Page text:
Beating Scotland this evening would strengthen Poland's hand even further. That doesn't mean this is a must-win game for Scotland. But to lose it would leave us on the backfoot going into next month's home game against Ireland.

If Poland win and Germany beat Ireland then Poland move six points clear of us, with Germany and Ireland three points ahead. A point keeps the deficit to Poland at three points and - again banking on a German win - puts us just two points behind Germany and Ireland.

Just three games into qualification the former scenario would be far from insurmountable but the latter is much preferable. A win in Poland would, of course, be even better.

There's an extent to which the improvements Strachan has overseen with the national side and the way he's assiduously cultivated public enthusiasm might have slightly blinded us to the obvious. We took a look at Group D and saw a great chance to qualify for Euro 2016 - but Poland and Ireland saw exactly the same chance.

And, while the extended format of the tournament proper hasn't been universally lauded, it does seem to have added a certain vigour to the opening stages of the qualification process, as recent results for Spain, Holland and Germany show. It's not going to be a particularly easy for many teams.

How will Poland react to their first ever win over Germany? Hopefully the hangover will have lasted long enough to dull their senses tonight.

In reality we're likely to see a clash of two fairly evenly matched teams. Poland made Germany pay for not taking their chances at the weekend. Thankfully Georgia couldn't inflict the same damage on Scotland at Ibrox but it's important that we avoid such profligacy tonight.

Performances against Germany and drubbings of Gibraltar are all well and good. But the situation in Group D hasn't changed all that much - the team that gets the better of the clashes between Scotland, Poland and Ireland will likely snatch the second automatic qualification place behind the Germans.

Tonight's match won't be easy but it does give Scotland the chance to strike an important first blow in that mini-tournament.

A costly mistake


Group D looks to be Scotland's best route to qualification for a major championship since Craig Brown led us to the 1998 World Cup in France.

Saturday's match against Georgia always looked like a fantastic opportunity to get off to a winning start at home and in Gordon Strachan we finally have a manager who really wants to build a connection with the Tartan Army.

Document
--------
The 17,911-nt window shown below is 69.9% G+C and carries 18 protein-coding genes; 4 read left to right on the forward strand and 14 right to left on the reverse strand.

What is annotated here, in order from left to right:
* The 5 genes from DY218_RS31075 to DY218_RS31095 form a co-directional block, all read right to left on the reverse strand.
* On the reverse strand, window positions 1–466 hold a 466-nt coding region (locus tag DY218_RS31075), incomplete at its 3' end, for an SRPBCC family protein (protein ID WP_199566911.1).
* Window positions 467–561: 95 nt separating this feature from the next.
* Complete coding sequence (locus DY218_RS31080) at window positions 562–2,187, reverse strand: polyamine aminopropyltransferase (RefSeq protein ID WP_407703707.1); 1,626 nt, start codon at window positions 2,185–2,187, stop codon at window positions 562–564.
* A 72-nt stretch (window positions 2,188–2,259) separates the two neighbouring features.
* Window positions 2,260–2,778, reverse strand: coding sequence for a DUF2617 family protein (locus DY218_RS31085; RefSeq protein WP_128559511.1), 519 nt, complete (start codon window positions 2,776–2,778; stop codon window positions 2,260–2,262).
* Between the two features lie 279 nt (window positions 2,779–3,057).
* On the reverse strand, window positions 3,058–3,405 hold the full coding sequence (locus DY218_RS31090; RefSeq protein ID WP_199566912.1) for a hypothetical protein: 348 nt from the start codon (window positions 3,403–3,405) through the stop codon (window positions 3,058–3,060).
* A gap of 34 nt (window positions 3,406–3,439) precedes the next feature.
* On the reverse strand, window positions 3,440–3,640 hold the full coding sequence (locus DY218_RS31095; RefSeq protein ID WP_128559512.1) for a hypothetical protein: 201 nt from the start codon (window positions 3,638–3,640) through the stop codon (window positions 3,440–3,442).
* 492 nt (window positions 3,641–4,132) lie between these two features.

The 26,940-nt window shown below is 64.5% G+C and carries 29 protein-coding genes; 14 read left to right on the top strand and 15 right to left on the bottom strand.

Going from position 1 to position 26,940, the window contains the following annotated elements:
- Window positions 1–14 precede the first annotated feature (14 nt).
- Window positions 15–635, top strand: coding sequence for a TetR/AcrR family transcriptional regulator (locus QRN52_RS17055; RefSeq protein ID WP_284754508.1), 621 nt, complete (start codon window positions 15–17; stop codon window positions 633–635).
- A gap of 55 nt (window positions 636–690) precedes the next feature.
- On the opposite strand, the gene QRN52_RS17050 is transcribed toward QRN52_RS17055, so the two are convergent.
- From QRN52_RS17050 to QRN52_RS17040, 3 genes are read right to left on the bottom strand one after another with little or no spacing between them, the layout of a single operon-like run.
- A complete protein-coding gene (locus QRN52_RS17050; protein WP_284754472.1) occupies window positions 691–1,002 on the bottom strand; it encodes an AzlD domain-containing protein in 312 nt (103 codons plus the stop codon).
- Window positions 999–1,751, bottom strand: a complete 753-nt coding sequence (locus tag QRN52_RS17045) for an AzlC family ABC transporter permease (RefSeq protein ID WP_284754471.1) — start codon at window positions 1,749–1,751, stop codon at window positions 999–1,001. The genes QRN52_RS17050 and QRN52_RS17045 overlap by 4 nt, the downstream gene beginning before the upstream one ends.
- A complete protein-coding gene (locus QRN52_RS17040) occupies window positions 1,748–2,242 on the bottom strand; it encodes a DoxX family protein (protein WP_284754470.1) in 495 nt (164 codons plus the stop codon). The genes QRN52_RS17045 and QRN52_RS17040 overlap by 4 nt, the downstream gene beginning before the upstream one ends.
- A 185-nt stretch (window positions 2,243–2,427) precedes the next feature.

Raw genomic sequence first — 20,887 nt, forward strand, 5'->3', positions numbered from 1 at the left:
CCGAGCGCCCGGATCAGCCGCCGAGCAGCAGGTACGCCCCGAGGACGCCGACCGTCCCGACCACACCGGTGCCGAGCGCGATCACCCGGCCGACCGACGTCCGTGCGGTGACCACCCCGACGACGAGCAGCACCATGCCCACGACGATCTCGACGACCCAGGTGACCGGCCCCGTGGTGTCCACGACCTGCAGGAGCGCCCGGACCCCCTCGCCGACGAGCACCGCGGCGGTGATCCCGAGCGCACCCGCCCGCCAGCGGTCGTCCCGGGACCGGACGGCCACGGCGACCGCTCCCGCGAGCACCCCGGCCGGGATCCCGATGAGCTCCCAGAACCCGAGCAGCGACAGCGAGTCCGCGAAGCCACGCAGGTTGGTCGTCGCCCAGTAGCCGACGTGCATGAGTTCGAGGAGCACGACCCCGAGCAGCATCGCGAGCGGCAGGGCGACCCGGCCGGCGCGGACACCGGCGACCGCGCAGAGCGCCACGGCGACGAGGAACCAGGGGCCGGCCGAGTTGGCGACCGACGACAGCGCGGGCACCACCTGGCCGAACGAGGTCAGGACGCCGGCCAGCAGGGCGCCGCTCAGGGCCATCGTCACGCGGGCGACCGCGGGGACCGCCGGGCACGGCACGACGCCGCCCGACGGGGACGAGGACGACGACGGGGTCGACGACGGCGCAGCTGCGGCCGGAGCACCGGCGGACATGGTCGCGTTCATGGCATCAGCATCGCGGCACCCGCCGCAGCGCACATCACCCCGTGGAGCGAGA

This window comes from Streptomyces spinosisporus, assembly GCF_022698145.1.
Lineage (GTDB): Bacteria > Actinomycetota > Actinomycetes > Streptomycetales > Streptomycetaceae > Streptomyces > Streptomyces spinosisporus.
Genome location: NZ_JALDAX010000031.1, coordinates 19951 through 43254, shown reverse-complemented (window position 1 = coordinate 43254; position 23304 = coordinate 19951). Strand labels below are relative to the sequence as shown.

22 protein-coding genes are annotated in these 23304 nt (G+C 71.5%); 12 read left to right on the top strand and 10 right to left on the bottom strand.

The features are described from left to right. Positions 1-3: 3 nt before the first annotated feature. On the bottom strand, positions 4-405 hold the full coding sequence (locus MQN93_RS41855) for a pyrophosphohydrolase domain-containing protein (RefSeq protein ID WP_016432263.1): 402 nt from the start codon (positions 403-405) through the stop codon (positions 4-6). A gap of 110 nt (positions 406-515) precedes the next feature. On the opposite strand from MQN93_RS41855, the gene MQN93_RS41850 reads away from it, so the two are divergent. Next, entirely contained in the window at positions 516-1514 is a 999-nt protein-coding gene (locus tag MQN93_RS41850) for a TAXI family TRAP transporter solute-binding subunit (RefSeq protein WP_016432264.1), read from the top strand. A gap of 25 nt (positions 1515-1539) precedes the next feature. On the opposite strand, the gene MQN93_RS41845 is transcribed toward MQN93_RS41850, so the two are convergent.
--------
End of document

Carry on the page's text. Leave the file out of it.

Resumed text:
So you'd have expected Ibrox to be close to full on Saturday. Instead just under 35,000 turned up.

The hike in ticket prices must have something to do with that. Over £40 quid for the Georgia match was too much. £250 quid for a season ticket for five games is too much.

When we look to be getting it right on the pitch the SFA cock-up off the pitch. It's all depressingly familiar.

I've already paid for my Scotland Supporters Club membership this season and close to £90 for the games against Ireland and England at Celtic Park.

I chose not go to the Georgia match because I've also paid £405 for a season ticket at Easter Road. With Hibs kicking off at 3pm and Scotland kicking off at 5pm on Saturday it was impossible to do both.

I've missed one league game at Easter Road already this season. If Hibs don't reach the play-offs and I go to every remaining SPFL fixture I'll have paid an average of £23.82 per game to watch an average Championship team.

It would be a good idea for clubs and the SFA to stop taking the piss out of fans as quickly as they possibly can.

Saturday, October 11, 2014

Scotland: Georgia on my mind

The new world champions given a fright at home. Six games undefeated before that.

A new tournament format making qualification for a major championship a less daunting proposition.

Scotland are being unusually generous in offering us reasons to be cheerful at the moment.

Scotland at the Scottish Football Blog
Today offers a chance to add some substance to the idea that Gordon Strachan might just be on the verge of achieving something with this Scotland squad.

Georgia arrive at Ibrox outside the world's top 100 (an altogether unreliable gauge but being outside the top hundred is never a positive). In the last two years Liechtenstein and Saudi Arabia, a goalless draw with France arguably providing the brightest moment of a run that includes 10 defeats in 15 games.

Strachan has mentioned this week that being the better team, having the better players, being meticulously prepared can all be meaningless if you just end up having 'one of those days.'

We've all seen it happen.

It can't be allowed to happen today though. While we were taking plaudits and no points in Germany, Poland and the Republic of Ireland were taking three points against Gibraltar and Georgia.

Just the opening skirmishes but it gave them a start on us. Ireland will likely build on that against Gibraltar this evening. If we can beat Georgia and Germany - as expected - beat Poland we'll be in fine fettle going into the game against the Poles on Tuesday night.

A win today would also mean any faint hopes Georgia have of challenging for second or third, in theory allowing us to concentrate on getting ahead of Poland and Ireland.